NCPA - National Center for Policy Analysis


December 6, 2006

After a lapse of 60 years, Japan is planning to bring back a jury system.  But a huge effort will be required to convince ordinary Japanese about its advantages, says Robert Precht, co-director of the Juries and Democracy Program at the Maureen and Mike Mansfield Center at the University of Montana.

The return to citizen participation represents a bold commitment to have ordinary Japanese take greater responsibility in running the country, says Precht.  But surveys show that they may not be ready:

  • The prospect of jury service intimidates many Japanese; polls show 70 percent of them don't want to be on them.
  • Japanese are much more likely to fear retaliation from defendants than American jurors are.
  • They also have far less confidence than Americans do in their ability to judge fairly.

What's more, Japan's democratic experiment will be closely watched by the rest of Asia.  If Japan's effort to introduce a jury system fails, democracy movements in South Korea, Taiwan and China, among others, will suffer a serious setback.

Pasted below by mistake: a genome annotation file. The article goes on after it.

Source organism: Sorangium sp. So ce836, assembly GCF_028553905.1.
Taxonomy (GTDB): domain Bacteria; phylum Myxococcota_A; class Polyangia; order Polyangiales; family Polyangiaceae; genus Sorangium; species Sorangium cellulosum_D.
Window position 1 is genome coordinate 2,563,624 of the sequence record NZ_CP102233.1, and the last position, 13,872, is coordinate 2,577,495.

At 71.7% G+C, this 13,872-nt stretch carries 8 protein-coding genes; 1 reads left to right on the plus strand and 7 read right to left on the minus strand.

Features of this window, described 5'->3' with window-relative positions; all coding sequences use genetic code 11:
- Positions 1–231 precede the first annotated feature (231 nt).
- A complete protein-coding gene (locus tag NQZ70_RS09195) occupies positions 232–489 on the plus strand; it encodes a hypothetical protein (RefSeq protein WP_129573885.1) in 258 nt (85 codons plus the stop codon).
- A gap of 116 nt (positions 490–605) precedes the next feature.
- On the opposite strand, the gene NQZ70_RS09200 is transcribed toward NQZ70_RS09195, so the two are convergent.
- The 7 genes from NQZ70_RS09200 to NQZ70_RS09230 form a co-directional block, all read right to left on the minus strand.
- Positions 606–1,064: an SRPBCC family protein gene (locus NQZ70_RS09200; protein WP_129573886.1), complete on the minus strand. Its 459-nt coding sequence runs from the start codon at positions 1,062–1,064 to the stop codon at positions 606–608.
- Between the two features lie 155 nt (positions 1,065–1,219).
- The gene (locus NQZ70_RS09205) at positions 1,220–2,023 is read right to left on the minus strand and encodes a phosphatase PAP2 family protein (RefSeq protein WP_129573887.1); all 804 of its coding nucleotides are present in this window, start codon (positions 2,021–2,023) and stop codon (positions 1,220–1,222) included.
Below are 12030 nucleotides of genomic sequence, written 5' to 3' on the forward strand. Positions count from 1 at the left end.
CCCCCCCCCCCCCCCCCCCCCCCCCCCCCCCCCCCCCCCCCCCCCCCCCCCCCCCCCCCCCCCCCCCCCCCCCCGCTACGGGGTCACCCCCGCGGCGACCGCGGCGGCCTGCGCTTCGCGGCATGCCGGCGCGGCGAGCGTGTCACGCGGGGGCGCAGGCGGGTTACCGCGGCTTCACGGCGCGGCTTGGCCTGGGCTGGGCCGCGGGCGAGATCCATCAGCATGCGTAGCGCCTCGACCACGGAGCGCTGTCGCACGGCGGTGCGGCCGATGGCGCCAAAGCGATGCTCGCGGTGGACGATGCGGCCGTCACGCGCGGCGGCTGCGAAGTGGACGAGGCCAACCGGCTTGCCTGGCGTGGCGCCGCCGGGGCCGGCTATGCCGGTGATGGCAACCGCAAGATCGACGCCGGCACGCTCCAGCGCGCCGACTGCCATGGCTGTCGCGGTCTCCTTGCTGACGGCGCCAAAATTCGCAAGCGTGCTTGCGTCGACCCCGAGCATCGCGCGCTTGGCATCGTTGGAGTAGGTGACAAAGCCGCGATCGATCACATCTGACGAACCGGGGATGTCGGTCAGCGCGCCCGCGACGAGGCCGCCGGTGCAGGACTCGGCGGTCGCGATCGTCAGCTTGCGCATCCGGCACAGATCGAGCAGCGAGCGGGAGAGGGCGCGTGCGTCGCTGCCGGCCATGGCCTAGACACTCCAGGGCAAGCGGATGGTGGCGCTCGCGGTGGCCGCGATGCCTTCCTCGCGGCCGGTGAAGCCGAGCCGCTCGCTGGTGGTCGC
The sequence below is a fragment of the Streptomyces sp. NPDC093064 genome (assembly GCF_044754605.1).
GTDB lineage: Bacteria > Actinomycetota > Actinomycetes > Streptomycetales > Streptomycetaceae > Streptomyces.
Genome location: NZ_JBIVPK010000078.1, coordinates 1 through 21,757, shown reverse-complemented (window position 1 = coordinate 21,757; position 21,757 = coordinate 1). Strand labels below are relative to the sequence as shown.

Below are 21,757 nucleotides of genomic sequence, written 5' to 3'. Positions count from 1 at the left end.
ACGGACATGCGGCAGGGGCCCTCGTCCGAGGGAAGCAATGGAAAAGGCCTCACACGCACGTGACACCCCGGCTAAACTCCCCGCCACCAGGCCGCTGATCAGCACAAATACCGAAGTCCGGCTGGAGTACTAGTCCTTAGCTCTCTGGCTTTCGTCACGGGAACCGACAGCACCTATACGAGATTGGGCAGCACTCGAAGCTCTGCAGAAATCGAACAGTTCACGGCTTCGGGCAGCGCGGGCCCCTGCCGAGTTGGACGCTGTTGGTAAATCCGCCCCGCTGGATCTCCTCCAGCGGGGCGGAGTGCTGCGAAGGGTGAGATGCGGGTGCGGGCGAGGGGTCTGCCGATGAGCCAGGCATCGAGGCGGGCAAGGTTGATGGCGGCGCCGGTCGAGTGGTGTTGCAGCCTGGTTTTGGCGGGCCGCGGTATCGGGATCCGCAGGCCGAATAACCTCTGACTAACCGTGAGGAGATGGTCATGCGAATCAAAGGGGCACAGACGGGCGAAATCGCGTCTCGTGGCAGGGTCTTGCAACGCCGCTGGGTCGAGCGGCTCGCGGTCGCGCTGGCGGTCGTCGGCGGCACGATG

However, to guard against potential setbacks, Americans can play an important role in alleviating many of the fears associated with switching to a new legal system, says Precht.  For example:

  • They can reassure the Japanese that jury service is both feasible and valuable; while few Americans look forward to jury service and many are inconvenienced by it, the majority of Americans who do serve on juries report having positive experiences.
  • The United States and Japanese governments could organize an exchange program in which Americans can visit Japan and share their jury experiences and Japanese can also visit American courthouses and talk with American jurors.

Source: Robert E. Precht, "Japan, the Jury," New York Times, December 1, 2006.

For text (subscription required):


Browse more articles on International Issues